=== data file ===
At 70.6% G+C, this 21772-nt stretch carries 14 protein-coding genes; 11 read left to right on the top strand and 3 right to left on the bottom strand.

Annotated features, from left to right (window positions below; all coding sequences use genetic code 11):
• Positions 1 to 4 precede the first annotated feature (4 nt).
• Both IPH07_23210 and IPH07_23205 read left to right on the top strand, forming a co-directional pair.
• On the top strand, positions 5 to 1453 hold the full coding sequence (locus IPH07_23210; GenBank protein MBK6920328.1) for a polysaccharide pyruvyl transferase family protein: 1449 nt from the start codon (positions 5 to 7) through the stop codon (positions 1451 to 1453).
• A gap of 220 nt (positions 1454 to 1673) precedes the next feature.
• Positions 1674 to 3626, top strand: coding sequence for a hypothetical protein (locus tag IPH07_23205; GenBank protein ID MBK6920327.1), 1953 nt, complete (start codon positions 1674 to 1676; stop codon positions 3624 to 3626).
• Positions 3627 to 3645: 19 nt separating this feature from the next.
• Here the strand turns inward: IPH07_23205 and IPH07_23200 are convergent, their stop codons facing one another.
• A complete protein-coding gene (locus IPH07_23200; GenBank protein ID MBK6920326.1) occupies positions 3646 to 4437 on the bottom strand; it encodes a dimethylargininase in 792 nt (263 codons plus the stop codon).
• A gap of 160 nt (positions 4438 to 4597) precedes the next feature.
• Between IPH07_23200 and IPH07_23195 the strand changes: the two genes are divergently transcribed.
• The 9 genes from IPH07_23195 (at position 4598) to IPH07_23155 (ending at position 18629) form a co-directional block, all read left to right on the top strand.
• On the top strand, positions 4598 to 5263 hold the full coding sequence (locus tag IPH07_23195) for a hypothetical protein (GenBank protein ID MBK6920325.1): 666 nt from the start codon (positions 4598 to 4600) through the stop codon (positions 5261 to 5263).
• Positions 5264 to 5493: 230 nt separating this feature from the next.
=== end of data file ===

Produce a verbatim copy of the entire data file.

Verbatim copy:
At 70.6% G+C, this 21772-nt stretch carries 14 protein-coding genes; 11 read left to right on the top strand and 3 right to left on the bottom strand.

Annotated features, from left to right (window positions below; all coding sequences use genetic code 11):
• Positions 1 to 4 precede the first annotated feature (4 nt).
• Both IPH07_23210 and IPH07_23205 read left to right on the top strand, forming a co-directional pair.
• On the top strand, positions 5 to 1453 hold the full coding sequence (locus IPH07_23210; GenBank protein MBK6920328.1) for a polysaccharide pyruvyl transferase family protein: 1449 nt from the start codon (positions 5 to 7) through the stop codon (positions 1451 to 1453).
• A gap of 220 nt (positions 1454 to 1673) precedes the next feature.
• Positions 1674 to 3626, top strand: coding sequence for a hypothetical protein (locus tag IPH07_23205; GenBank protein ID MBK6920327.1), 1953 nt, complete (start codon positions 1674 to 1676; stop codon positions 3624 to 3626).
• Positions 3627 to 3645: 19 nt separating this feature from the next.
• Here the strand turns inward: IPH07_23205 and IPH07_23200 are convergent, their stop codons facing one another.
• A complete protein-coding gene (locus IPH07_23200; GenBank protein ID MBK6920326.1) occupies positions 3646 to 4437 on the bottom strand; it encodes a dimethylargininase in 792 nt (263 codons plus the stop codon).
• A gap of 160 nt (positions 4438 to 4597) precedes the next feature.
• Between IPH07_23200 and IPH07_23195 the strand changes: the two genes are divergently transcribed.
• The 9 genes from IPH07_23195 (at position 4598) to IPH07_23155 (ending at position 18629) form a co-directional block, all read left to right on the top strand.
• On the top strand, positions 4598 to 5263 hold the full coding sequence (locus tag IPH07_23195) for a hypothetical protein (GenBank protein ID MBK6920325.1): 666 nt from the start codon (positions 4598 to 4600) through the stop codon (positions 5261 to 5263).
• Positions 5264 to 5493: 230 nt separating this feature from the next.